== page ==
Food & Drinks

DoorDash Layoffs Are Another Sign That Tech Companies Don’t Get How We Eat

Tech companies have long had moonshot visions for changing the way people eat and experience restaurants—some more dramatic than others. But recent signs suggest that the good times are over for these grand-planning tech disruptors: DoorDash, the restaurant delivery titan, announced on Wednesday that it was laying off 1,200 corporate employees, or 6 percent of the company’s workforce. And a company called Wonder, which collaborates with celebrity chefs to offer meals cooked directly from a truck parked in front of a customer’s home, announced this week that it has laid off a significant chunk of its staff. Instead of bringing a chef-cooked meal direct to diners’ front steps, Wonder seems to be shifting strategies to essentially become another meal kit delivery service. 

During the pandemic, food tech companies envisioned that restaurants and food brands would change in favor of diner convenience and tech-fueled efficiency. But it seems some companies have fundamentally misunderstood the desires of restaurant-goers and home cooks alike. With business slowing and economic conditions worsening, these companies are making changes to save themselves. 

DoorDash founder and CEO Tony Xu said in a blog post that the company grew too fast during the “sudden, unprecedented opportunities” of the pandemic. “We were not as rigorous as we should have been in managing our team growth,” Xu wrote. As a result, operating expenses grew too high, threatening DoorDash’s overall business. In short: The company got overly optimistic about its future, hired too many people, and now it can’t afford to keep them.

The staff cuts happened mere weeks after DoorDash executives offered a rosy outlook for its future. The company shared better financial results than Wall Street expected in November, and said its delivery business remained largely unaffected by inflation as customers continued to place orders, paying higher prices rather than give up a convenient meal.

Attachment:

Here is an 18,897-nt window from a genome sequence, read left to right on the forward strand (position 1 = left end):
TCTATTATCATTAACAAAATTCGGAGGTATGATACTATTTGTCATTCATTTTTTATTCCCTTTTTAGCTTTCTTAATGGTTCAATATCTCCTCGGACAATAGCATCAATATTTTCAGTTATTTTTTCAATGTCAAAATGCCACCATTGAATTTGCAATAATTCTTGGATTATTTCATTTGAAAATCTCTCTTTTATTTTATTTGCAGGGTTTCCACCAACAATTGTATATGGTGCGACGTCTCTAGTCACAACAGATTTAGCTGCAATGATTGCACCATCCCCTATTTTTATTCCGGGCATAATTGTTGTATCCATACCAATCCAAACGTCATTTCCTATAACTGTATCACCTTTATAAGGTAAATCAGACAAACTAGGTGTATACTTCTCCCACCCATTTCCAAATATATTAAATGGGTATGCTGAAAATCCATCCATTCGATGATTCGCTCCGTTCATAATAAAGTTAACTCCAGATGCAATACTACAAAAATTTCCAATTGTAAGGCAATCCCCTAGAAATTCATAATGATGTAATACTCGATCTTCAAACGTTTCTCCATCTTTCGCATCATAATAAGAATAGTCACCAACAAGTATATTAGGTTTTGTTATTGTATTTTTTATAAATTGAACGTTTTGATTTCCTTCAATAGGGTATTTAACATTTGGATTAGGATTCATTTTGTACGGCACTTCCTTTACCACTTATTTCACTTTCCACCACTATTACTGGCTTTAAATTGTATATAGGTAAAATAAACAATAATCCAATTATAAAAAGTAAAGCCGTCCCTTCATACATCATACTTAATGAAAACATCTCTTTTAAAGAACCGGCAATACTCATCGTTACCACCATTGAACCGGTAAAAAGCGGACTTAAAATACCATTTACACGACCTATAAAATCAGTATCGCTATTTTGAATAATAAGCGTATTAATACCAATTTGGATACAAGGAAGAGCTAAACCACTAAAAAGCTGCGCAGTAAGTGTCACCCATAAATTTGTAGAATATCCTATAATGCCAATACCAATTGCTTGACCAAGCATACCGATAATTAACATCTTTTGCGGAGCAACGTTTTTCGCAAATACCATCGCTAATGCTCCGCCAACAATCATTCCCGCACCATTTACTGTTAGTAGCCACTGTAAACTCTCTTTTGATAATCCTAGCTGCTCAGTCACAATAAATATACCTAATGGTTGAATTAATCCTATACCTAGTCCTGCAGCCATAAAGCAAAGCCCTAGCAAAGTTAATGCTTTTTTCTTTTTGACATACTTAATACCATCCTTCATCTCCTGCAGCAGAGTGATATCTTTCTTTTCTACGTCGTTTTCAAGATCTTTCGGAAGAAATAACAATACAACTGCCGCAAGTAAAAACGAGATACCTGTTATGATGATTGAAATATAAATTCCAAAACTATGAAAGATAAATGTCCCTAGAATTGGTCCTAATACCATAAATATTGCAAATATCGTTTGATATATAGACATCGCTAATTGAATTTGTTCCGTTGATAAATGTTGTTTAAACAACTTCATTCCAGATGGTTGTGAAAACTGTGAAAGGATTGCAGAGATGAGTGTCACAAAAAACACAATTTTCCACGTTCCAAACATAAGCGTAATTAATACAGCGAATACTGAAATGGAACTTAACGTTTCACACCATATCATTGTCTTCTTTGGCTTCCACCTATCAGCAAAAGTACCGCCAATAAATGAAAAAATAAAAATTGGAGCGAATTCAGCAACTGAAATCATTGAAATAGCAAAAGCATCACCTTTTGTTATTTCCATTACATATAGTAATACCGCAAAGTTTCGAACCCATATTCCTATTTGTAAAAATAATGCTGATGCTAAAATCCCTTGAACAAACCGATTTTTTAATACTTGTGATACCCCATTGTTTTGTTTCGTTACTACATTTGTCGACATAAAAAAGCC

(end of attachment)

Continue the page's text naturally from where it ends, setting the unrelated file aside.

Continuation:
DoorDash’s assumptions of a bright future weren’t unfounded. As many people dined at home during the pandemic, the delivery company profited as demand soared. It rode a wave of momentum, growing as fast as possible by branching out to new services like grocery delivery, and buying up companies to complement its business. In a deal that closed in June, DoorDash spent $8 billion to buy Wolt, a European delivery service based in Finland. The move boosted DoorDash’s corporate headcount, more than doubling from 8,600 at the beginning of the year to 20,000 recently. More countries, more cities, more restaurants, and more employees would theoretically make the service bigger and stronger. It also made DoorDash significantly more expensive to run, which would have been fine if it kept growing like crazy.  

In hindsight, this was all too much, too fast. The company’s CEO claimed full responsibility for the business decisions that led to this week’s layoffs. And he assured current employees that the news wasn’t a sign of more cuts to come, promising to continue hiring, albeit in a “more targeted” way. That could mean focusing less on delivering from restaurants and more on places like convenience stores. 

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